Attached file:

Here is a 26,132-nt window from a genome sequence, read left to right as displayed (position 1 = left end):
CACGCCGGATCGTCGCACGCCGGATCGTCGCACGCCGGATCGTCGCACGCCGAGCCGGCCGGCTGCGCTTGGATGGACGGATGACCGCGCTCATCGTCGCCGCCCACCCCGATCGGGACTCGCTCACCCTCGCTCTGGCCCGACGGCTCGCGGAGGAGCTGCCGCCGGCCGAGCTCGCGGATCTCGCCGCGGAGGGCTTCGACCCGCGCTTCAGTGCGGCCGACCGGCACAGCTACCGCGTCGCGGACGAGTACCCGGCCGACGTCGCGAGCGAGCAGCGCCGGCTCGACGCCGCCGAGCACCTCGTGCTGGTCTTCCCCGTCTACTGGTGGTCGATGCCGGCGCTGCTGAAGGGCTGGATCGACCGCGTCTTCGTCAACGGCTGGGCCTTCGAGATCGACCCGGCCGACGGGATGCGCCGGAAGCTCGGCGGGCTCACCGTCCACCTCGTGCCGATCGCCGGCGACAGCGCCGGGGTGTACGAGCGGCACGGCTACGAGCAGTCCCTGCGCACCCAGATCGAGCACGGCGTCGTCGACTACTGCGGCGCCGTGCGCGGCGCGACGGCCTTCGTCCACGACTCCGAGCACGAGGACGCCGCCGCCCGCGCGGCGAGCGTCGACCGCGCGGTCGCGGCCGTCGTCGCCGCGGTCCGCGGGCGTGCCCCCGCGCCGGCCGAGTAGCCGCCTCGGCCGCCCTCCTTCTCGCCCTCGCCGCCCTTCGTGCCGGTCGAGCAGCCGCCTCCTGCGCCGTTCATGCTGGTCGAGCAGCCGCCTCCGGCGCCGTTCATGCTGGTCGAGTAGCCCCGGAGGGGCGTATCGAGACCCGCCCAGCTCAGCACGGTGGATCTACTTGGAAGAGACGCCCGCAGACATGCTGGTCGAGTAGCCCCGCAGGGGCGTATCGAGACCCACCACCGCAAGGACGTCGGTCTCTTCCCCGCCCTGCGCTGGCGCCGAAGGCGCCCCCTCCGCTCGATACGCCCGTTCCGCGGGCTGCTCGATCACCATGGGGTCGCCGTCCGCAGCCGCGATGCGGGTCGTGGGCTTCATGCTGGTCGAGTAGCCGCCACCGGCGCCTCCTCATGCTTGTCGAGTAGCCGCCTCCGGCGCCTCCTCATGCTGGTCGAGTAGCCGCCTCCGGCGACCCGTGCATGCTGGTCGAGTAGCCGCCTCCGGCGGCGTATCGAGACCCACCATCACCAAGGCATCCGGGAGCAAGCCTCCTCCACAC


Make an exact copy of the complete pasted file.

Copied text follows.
Here is a 26,132-nt window from a genome sequence, read left to right as displayed (position 1 = left end):
CACGCCGGATCGTCGCACGCCGGATCGTCGCACGCCGGATCGTCGCACGCCGAGCCGGCCGGCTGCGCTTGGATGGACGGATGACCGCGCTCATCGTCGCCGCCCACCCCGATCGGGACTCGCTCACCCTCGCTCTGGCCCGACGGCTCGCGGAGGAGCTGCCGCCGGCCGAGCTCGCGGATCTCGCCGCGGAGGGCTTCGACCCGCGCTTCAGTGCGGCCGACCGGCACAGCTACCGCGTCGCGGACGAGTACCCGGCCGACGTCGCGAGCGAGCAGCGCCGGCTCGACGCCGCCGAGCACCTCGTGCTGGTCTTCCCCGTCTACTGGTGGTCGATGCCGGCGCTGCTGAAGGGCTGGATCGACCGCGTCTTCGTCAACGGCTGGGCCTTCGAGATCGACCCGGCCGACGGGATGCGCCGGAAGCTCGGCGGGCTCACCGTCCACCTCGTGCCGATCGCCGGCGACAGCGCCGGGGTGTACGAGCGGCACGGCTACGAGCAGTCCCTGCGCACCCAGATCGAGCACGGCGTCGTCGACTACTGCGGCGCCGTGCGCGGCGCGACGGCCTTCGTCCACGACTCCGAGCACGAGGACGCCGCCGCCCGCGCGGCGAGCGTCGACCGCGCGGTCGCGGCCGTCGTCGCCGCGGTCCGCGGGCGTGCCCCCGCGCCGGCCGAGTAGCCGCCTCGGCCGCCCTCCTTCTCGCCCTCGCCGCCCTTCGTGCCGGTCGAGCAGCCGCCTCCTGCGCCGTTCATGCTGGTCGAGCAGCCGCCTCCGGCGCCGTTCATGCTGGTCGAGTAGCCCCGGAGGGGCGTATCGAGACCCGCCCAGCTCAGCACGGTGGATCTACTTGGAAGAGACGCCCGCAGACATGCTGGTCGAGTAGCCCCGCAGGGGCGTATCGAGACCCACCACCGCAAGGACGTCGGTCTCTTCCCCGCCCTGCGCTGGCGCCGAAGGCGCCCCCTCCGCTCGATACGCCCGTTCCGCGGGCTGCTCGATCACCATGGGGTCGCCGTCCGCAGCCGCGATGCGGGTCGTGGGCTTCATGCTGGTCGAGTAGCCGCCACCGGCGCCTCCTCATGCTTGTCGAGTAGCCGCCTCCGGCGCCTCCTCATGCTGGTCGAGTAGCCGCCTCCGGCGACCCGTGCATGCTGGTCGAGTAGCCGCCTCCGGCGGCGTATCGAGACCCACCATCACCAAGGCATCCGGGAGCAAGCCTCCTCCACAC